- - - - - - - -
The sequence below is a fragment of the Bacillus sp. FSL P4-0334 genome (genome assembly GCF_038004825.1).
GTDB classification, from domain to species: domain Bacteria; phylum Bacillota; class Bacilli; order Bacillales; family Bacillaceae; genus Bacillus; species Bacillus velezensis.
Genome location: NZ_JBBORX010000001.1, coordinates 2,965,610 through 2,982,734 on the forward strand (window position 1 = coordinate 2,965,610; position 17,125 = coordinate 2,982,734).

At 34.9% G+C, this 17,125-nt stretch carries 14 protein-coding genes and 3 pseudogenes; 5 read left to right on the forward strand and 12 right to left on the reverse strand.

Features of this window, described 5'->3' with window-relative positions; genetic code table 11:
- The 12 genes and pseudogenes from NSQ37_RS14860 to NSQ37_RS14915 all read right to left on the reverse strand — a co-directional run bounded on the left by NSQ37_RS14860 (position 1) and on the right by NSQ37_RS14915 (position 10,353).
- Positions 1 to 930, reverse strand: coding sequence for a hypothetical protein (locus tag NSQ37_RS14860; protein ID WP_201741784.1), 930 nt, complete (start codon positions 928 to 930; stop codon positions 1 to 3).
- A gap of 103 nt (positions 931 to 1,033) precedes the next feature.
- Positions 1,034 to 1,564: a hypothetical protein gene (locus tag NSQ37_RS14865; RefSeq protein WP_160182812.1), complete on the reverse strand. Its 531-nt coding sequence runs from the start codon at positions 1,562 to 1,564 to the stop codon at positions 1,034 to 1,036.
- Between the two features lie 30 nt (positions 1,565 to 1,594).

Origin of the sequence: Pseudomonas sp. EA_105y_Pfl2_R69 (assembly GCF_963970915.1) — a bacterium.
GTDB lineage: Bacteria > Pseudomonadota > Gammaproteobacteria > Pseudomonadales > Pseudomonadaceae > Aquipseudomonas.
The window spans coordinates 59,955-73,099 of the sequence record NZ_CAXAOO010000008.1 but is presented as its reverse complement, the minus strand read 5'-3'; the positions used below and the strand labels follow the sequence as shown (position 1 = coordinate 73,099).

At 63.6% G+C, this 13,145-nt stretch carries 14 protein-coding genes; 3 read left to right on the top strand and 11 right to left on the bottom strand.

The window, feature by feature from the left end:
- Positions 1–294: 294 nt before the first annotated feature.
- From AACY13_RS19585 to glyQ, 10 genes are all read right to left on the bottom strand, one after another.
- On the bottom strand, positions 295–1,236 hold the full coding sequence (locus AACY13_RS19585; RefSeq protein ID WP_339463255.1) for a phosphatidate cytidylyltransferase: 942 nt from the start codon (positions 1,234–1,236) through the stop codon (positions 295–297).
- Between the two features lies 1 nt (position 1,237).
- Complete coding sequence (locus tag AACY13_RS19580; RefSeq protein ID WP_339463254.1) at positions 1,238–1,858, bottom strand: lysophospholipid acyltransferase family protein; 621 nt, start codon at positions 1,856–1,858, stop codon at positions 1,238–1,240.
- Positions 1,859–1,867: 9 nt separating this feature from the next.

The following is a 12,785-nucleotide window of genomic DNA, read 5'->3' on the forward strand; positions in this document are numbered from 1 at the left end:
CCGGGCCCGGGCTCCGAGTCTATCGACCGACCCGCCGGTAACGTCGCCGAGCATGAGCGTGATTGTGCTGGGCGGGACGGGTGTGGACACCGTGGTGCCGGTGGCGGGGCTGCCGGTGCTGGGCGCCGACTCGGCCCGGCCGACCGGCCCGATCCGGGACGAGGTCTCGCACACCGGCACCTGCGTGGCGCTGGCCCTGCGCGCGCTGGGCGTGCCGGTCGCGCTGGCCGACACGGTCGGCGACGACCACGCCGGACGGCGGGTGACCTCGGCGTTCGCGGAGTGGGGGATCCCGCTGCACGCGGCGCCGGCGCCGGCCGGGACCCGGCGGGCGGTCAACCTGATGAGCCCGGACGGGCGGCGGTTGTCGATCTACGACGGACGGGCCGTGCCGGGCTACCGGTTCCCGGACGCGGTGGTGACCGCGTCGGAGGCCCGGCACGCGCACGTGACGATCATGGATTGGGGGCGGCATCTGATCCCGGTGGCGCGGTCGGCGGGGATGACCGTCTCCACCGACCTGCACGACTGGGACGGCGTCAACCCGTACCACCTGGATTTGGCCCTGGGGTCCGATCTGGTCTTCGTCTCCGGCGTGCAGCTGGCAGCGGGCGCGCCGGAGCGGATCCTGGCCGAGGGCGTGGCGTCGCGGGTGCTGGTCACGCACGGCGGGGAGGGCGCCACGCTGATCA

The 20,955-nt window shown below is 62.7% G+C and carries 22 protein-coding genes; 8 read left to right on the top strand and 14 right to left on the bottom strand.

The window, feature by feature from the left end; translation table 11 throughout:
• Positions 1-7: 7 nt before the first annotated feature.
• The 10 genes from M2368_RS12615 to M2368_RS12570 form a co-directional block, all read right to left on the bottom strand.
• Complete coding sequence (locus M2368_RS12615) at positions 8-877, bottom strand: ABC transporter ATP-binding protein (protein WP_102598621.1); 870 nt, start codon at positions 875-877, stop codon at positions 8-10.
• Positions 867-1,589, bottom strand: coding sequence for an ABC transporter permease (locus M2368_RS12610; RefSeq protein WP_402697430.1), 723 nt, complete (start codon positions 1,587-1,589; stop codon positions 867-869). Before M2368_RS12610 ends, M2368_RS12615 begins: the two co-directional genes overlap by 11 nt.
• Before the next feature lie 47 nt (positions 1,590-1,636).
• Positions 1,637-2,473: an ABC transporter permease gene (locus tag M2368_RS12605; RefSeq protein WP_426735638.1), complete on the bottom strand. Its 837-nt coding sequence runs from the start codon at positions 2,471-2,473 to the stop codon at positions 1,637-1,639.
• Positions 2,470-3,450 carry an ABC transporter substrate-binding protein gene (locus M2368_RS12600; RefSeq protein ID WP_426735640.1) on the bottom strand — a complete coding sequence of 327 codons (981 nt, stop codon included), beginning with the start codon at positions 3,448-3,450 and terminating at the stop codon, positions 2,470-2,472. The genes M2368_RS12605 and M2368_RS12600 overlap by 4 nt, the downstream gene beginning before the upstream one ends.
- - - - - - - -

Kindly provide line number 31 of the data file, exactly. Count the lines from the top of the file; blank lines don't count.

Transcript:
• Positions 1,637-2,473: an ABC transporter permease gene (locus tag M2368_RS12605; RefSeq protein WP_426735638.1), complete on the bottom strand. Its 837-nt coding sequence runs from the start codon at positions 2,471-2,473 to the stop codon at positions 1,637-1,639.